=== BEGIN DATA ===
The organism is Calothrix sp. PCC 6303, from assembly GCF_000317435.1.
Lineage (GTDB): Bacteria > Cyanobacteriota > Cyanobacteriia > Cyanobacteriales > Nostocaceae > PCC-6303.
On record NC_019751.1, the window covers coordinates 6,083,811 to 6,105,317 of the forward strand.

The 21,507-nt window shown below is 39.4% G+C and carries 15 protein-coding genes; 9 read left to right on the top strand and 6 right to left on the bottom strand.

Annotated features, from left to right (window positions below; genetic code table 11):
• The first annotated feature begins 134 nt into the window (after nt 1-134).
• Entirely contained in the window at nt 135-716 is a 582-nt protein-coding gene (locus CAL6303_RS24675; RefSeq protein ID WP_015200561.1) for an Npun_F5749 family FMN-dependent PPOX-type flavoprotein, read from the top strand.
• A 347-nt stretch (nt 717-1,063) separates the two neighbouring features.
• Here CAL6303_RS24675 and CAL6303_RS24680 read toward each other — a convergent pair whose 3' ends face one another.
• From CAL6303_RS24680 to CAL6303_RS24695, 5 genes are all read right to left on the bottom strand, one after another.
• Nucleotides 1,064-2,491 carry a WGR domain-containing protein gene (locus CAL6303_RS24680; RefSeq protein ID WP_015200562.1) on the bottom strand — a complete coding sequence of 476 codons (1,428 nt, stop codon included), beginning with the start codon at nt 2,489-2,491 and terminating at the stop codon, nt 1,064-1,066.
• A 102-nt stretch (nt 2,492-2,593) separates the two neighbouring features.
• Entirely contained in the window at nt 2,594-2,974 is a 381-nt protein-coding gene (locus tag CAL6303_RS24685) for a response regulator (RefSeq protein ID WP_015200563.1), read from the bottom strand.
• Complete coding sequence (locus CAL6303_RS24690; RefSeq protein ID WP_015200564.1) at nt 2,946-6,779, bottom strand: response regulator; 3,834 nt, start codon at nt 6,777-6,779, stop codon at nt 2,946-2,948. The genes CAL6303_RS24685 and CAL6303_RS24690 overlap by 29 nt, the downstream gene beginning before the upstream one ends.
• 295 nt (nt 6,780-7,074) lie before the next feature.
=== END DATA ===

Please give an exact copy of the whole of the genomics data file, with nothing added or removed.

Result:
The organism is Calothrix sp. PCC 6303, from assembly GCF_000317435.1.
Lineage (GTDB): Bacteria > Cyanobacteriota > Cyanobacteriia > Cyanobacteriales > Nostocaceae > PCC-6303.
On record NC_019751.1, the window covers coordinates 6,083,811 to 6,105,317 of the forward strand.

The 21,507-nt window shown below is 39.4% G+C and carries 15 protein-coding genes; 9 read left to right on the top strand and 6 right to left on the bottom strand.

Annotated features, from left to right (window positions below; genetic code table 11):
• The first annotated feature begins 134 nt into the window (after nt 1-134).
• Entirely contained in the window at nt 135-716 is a 582-nt protein-coding gene (locus CAL6303_RS24675; RefSeq protein ID WP_015200561.1) for an Npun_F5749 family FMN-dependent PPOX-type flavoprotein, read from the top strand.
• A 347-nt stretch (nt 717-1,063) separates the two neighbouring features.
• Here CAL6303_RS24675 and CAL6303_RS24680 read toward each other — a convergent pair whose 3' ends face one another.
• From CAL6303_RS24680 to CAL6303_RS24695, 5 genes are all read right to left on the bottom strand, one after another.
• Nucleotides 1,064-2,491 carry a WGR domain-containing protein gene (locus CAL6303_RS24680; RefSeq protein ID WP_015200562.1) on the bottom strand — a complete coding sequence of 476 codons (1,428 nt, stop codon included), beginning with the start codon at nt 2,489-2,491 and terminating at the stop codon, nt 1,064-1,066.
• A 102-nt stretch (nt 2,492-2,593) separates the two neighbouring features.
• Entirely contained in the window at nt 2,594-2,974 is a 381-nt protein-coding gene (locus tag CAL6303_RS24685) for a response regulator (RefSeq protein ID WP_015200563.1), read from the bottom strand.
• Complete coding sequence (locus CAL6303_RS24690; RefSeq protein ID WP_015200564.1) at nt 2,946-6,779, bottom strand: response regulator; 3,834 nt, start codon at nt 6,777-6,779, stop codon at nt 2,946-2,948. The genes CAL6303_RS24685 and CAL6303_RS24690 overlap by 29 nt, the downstream gene beginning before the upstream one ends.
• 295 nt (nt 6,780-7,074) lie before the next feature.